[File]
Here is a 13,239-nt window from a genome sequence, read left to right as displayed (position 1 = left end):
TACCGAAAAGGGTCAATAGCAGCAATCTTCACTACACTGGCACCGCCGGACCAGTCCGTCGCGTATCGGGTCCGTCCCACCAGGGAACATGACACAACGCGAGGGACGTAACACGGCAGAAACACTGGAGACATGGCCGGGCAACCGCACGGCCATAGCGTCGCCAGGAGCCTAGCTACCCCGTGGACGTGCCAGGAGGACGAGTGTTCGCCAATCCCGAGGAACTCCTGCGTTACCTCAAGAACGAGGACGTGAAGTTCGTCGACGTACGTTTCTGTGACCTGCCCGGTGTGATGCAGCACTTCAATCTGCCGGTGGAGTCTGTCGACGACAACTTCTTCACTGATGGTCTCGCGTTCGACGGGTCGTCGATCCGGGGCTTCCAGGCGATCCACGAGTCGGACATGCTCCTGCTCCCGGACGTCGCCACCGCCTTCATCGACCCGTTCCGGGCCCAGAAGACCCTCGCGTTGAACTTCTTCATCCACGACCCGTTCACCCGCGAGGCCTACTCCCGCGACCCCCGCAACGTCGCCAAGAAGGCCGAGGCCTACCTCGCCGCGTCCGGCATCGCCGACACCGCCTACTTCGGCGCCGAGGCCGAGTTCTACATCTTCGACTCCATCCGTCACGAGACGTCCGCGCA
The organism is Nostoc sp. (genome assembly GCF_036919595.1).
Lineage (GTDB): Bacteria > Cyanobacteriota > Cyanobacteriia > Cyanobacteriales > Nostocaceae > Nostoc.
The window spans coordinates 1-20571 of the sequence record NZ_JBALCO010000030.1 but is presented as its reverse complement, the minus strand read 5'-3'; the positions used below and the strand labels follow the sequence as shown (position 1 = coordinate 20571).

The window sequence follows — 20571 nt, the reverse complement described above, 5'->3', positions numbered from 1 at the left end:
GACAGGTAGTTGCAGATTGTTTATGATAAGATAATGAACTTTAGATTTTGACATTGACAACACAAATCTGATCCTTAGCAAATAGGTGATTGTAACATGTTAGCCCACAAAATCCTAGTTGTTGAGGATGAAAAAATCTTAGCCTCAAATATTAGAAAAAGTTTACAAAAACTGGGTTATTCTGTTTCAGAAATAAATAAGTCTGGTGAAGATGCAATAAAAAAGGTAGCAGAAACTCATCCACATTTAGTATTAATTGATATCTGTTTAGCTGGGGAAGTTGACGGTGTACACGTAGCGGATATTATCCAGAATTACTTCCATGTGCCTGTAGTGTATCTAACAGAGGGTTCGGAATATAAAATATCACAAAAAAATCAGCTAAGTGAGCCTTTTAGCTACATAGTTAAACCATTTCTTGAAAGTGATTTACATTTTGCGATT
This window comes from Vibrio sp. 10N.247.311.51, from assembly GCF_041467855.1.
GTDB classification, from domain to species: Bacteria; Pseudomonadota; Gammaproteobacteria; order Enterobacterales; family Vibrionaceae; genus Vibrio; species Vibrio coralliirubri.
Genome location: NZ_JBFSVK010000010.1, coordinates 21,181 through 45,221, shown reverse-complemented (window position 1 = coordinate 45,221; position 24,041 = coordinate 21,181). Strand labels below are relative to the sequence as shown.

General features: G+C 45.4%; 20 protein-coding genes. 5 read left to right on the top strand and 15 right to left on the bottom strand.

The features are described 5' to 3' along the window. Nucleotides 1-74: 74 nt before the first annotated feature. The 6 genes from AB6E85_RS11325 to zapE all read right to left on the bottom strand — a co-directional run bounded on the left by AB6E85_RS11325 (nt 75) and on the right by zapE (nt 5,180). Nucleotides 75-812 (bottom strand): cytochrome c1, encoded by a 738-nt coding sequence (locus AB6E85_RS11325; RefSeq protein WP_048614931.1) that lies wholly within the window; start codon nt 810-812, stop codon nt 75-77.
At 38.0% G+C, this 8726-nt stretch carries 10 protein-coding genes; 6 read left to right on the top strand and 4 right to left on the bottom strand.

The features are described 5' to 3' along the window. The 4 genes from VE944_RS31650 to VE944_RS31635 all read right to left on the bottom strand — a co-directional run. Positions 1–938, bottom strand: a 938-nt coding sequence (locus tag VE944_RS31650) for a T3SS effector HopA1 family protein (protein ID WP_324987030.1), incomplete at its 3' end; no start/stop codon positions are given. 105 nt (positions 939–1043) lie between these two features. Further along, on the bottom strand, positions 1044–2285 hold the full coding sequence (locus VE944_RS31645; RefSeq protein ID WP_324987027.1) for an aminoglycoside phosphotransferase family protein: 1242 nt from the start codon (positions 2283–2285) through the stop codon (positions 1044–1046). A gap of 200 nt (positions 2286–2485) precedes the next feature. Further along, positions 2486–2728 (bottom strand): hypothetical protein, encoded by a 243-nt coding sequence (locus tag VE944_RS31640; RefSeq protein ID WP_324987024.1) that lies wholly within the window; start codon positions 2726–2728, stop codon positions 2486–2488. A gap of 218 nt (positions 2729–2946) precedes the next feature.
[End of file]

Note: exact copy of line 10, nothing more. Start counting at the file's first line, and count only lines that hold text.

Genome location: NZ_JBFSVK010000010.1, coordinates 21,181 through 45,221, shown reverse-complemented (window position 1 = coordinate 45,221; position 24,041 = coordinate 21,181). Strand labels below are relative to the sequence as shown.